Abstract: The Weierstrass-Mandelbrot (W-M) function was first used as an example of a real function which is continuous everywhere but differentiable nowhere. Later, its graph became a common example of a fractal curve. Here, we first review some basic ideas from measure theory and fractal geometry, focusing on the Hausdorff, box counting, packing, and similarity dimensions. Then we apply these to the W-M function. We show how to compute the box-counting dimension of its graph, and discuss previous attempts at proving the not yet completely resolved conjecture of the equality of its Hausdorff and box counting dimensions. We also consider a surface generalization of the W-M function, compute its box dimension, and discuss its Hausdorff dimension.
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Title: Constructing Mobius Transformations with Spheres
Author: Rob Siliciano, Princeton University Author Bio    
Abstract: Every Mobius transformation can be constructed by stereographic projection of the complex plane onto a sphere, followed by a rigid motion of the sphere and projection back onto the plane, illustrated in the video Mobius Transformations Revealed. In this article we show that, for a given Mobius transformation and sphere, this representation is unique.
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Title: On the Extension of Complex Numbers
Author: Nicholas Gauguin Houghton-Larsen, University of Copenhagen Author Bio    
Abstract: This paper proposes an extension of the complex numbers, adding further imaginary units and preserving the idea of the product as a geometric construction. These `supercomplex numbers', denoted S, are studied, and it is found that the algebra contains both new and old phenomena. It is established that equal-dimensional subspaces of S containing R are isomorphic under algebraic operations, whereby a symmetry within the space of imaginary units is illuminated. Certain equations are studied, and also a connection to special relativity is set up and explored. Finally, abstraction leads to the notion of a `generalised supercomplex algebra'; both the supercomplex numbers and the quaternions are found to be such algebras.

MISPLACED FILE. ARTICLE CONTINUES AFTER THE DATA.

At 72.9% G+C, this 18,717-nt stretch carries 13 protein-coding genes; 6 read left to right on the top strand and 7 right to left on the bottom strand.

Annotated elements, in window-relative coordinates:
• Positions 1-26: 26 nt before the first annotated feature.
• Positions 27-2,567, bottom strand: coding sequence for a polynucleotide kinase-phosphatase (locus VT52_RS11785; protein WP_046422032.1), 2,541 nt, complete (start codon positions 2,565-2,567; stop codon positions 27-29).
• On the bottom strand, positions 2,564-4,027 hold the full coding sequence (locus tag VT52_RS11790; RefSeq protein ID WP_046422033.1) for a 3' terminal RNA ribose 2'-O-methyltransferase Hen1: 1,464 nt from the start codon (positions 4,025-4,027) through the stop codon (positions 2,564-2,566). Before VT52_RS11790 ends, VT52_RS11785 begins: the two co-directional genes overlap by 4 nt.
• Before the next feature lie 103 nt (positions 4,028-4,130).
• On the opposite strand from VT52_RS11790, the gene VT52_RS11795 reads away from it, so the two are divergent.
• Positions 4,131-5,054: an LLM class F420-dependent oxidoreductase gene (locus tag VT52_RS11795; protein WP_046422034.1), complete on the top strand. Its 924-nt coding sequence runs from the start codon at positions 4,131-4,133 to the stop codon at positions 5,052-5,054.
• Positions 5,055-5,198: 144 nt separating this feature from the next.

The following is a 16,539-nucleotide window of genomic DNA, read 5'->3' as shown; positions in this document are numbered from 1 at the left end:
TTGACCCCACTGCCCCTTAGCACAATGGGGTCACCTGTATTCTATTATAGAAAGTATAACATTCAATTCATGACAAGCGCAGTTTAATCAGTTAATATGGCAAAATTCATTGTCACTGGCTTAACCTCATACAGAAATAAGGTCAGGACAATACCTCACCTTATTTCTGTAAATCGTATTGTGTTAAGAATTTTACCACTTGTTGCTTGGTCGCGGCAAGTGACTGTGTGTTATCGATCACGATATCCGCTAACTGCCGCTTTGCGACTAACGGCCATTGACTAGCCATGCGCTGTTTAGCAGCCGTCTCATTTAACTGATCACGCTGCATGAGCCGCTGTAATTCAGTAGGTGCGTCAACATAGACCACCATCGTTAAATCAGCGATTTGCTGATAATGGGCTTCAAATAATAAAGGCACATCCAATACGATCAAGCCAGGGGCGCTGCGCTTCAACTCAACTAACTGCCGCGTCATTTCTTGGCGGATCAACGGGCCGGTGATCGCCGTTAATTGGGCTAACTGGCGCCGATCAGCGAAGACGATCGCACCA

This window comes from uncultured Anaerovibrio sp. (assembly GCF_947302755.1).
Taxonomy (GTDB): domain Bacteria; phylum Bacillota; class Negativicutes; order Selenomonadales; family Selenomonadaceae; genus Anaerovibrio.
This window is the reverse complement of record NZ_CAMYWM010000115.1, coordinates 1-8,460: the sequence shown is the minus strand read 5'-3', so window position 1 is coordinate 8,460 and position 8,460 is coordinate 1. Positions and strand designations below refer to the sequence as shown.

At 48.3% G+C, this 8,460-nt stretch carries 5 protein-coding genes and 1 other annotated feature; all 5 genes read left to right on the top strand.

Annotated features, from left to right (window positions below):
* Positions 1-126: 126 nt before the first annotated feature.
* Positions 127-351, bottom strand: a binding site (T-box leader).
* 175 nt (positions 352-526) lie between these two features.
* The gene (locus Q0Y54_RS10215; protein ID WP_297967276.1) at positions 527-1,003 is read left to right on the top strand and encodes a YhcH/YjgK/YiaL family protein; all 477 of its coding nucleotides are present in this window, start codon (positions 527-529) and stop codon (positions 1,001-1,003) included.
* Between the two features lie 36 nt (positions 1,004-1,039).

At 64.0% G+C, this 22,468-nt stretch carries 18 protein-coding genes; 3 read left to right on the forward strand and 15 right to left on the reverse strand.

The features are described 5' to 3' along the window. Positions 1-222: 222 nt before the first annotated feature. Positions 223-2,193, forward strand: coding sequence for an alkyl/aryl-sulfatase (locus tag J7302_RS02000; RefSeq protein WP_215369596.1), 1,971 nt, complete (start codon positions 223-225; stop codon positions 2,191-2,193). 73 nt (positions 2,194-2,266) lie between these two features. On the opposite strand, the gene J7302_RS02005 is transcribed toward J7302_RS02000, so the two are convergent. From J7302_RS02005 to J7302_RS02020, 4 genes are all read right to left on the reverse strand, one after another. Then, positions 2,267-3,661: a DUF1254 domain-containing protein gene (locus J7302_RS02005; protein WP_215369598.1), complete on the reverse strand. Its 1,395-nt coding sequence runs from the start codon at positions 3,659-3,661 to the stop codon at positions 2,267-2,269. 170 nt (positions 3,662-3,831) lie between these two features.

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Title: Establishing a Metric in Max-Plus Geometry
Author: Uri Carl, Yeshiva University
Kevin W. O'Neill, Harvey Mudd College
Nicholas Ryder, Rice University
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Author Bio    
Author Bio    
Abstract: Using the characterization of the segments in the max-plus semimodule Rnmax, provided by Nitica and Singer, we find a class of metrics on the finite part of Rnmax. One of them is the Euclidean length of the max-plus segment connecting two points. This metric is not quasi-convex. There is exactly one other metric in our class that does possess this property. Each metric in our class is associated with a weighting function, which is concave and non-decreasing.
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Title: Relations in the Dyer-Laslof Algebra for Morava E-theory
Author: Louis Atsaves, MIT
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Abstract: In this paper, we prove that a map u between two polynomial rings, each with an associated Adem relation, is injective. We prove injectivity of u, by first finding formulas for elements within each ring polynomial, and then by computing the map with our associated formulas. After having computed the mapping of u, we then use our computations to show that the kernel of $u$ only contains the zero vector, which proves that the map u is injective. Then having proved that the map u is injective, we then use it to find a basis for u*, the dual map of u.